What is now Olive’s Community Market in Function Junction used to be The Burnt Stew Café and was originally owned by Colin Pitt-Taylor. Not to be mixed up with Burnt Stew Computing that is still in Function Junction. Colin is now one of the board members for the Whistler Museum but before that he began a collection of his very own on the walls of the café. The collection is mostly made up of photos from Whistler’s early 70’s days and includes a lot of local characters. Though it also includes an old sled (that is no longer there due to needing room for inventory), skis and ski poles as well.
According to one of the managers of the market the artifacts inside the store are on loan from an antique shop in Squamish. Unfortunately this means there is no surefire way to know the history of them, aside from the fact they were probably used on Whistler Mountain in the early days.
Some of the photos on the wall are the same ones from collections that the museum was given as well, including some of Cliff Jenning’s and Jim Kennedy’s photos as well as a few photos from the Soo Valley.
One of the stand out photos they have on display is the famous Toad Hall poster that is the most popular item in the Museum’s gift shop. It’s fun and quirky attitude perfectly embodies the 70’s era in Whistler and fits right in amongst the other photos in Olive’s.
Colin Pitt-Taylor used a lot of photos from his own collection and gathered the others from his friends. He started the process because after the village was completed there was not much left that recognized what Whistler had been like pre-village life; back when the local community was even smaller than it is today and when there were not as many tourists visiting the area. Colin wanted to commemorate that time in Village history and did so on the walls of the Burnt Stew café. Fortunately for the community it is still there in Olive’s even after the café was closed.
Many of the photos feature well-known people from Whistler’s history as well as friends of Colin and he has a good recollection of the exact photos he hung up over the years. He can recall exact photos of friends that are on the walls and even where and when they were taken.
One of the managers of Olive’s recounts how people often come in to look at the photos and the occasional visitor points out their younger selves or other people they know in the photos. Quite a few of the images have the names of the people in the photos on them, which means anyone who comes in is able to tell if they may know whoever is in the photos.
The history of Whistler is what makes it the town it is today, and you can find that history all over, not just at the Museum. All you have to do is look.
by Michaela Sawyer
A few Whistler locals have taken it upon themselves over the years to display their own mini collections of items that show off Whistler’s history. One of these collections covers the walls in “Mountain Paint” located in Function Junction. There are pieces all over the store when you walk in but it is hard to miss the multitude of posters and other paraphernalia that cover the walls at the back of the store.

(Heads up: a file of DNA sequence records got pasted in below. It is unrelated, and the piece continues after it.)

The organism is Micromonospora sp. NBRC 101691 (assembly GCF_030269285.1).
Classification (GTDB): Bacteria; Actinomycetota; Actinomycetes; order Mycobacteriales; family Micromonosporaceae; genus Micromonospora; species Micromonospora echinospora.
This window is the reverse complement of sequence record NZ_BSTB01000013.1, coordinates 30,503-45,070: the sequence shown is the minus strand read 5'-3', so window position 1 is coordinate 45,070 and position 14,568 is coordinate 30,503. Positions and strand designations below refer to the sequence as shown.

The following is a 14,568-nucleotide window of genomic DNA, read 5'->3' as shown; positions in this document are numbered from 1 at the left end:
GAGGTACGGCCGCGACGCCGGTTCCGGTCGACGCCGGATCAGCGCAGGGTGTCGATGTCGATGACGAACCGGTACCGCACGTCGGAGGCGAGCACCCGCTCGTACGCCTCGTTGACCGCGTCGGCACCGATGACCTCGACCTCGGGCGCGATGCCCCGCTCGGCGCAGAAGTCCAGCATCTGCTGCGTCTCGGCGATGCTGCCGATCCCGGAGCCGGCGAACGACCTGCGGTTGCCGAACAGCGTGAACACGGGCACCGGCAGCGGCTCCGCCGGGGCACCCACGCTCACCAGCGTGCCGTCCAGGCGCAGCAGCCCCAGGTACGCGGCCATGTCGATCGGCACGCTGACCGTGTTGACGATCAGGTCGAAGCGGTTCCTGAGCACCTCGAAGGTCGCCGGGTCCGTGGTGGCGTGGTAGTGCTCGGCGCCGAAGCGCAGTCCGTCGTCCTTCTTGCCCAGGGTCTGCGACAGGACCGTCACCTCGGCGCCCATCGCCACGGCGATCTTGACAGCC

Just some of the collection amassed inside Mountain Paint
Dave and Laura Kinney took over Mountain Paint 20 years ago and almost immediately their collection found its home on the walls of their store. When asked, Dave recalled that his daughter, who is an interior designer, did not want her parents’ home looking like a ski bums home, so she had Dave and his wife move the collection into the basement which is where Dave took them from to decorate the shop.
Since then many more pieces have joined the others on the walls including many things donated by Rob Boyd and Gord Harder. The Whistler Museum and Archives has a few of Gord’s items on display including his old fridge and mountain bike.
Dave and Laura both worked for Whistler Mountain for 10 years between 1979 and 1989, and even lived at the top of the mountain for some time. This was how they became friends with the Boyd family who lived at the base of the mountain. When they started working for the Mountain though, it was still run by the Garibaldi Lift Co. and so the couple saw it through its transition into Whistler. Dave tells of when he used to work in maintenance for the company and when it came time to change the signage on the outside of the buildings, Dave took home one of the old Garibaldi signs rather than throw it away. Coincidentally, he and his wife now live on Garibaldi Way, so Dave has turned it into their address sign. The pair also has a red chair from the old chairlifts hanging from their front deck.
Most of the couples collection is built upon old newspaper clippings from the Whistler Question and Answer as well as posters collected throughout the years as Whistler Mountain grew into what it is today. Yet, Dave’s favourite piece they have on display is two pages of an old Maclean’s magazine article from 1961 entitled “Skier’s Dream.” The article is all about the plans for the Whistler area and how great it was going to be long before the Mountain was actually opened in 1966.
“Skier’s Dream” out of January 1961’s Maclean’s Magazine
Dave fondly refers to his collection of items as a “community collection” because not only have prominent members of the community donated to it, but it is largely viewed and appreciated by the community as well. It allows people who see it to look back on the growth of Whistler and see how far it has come.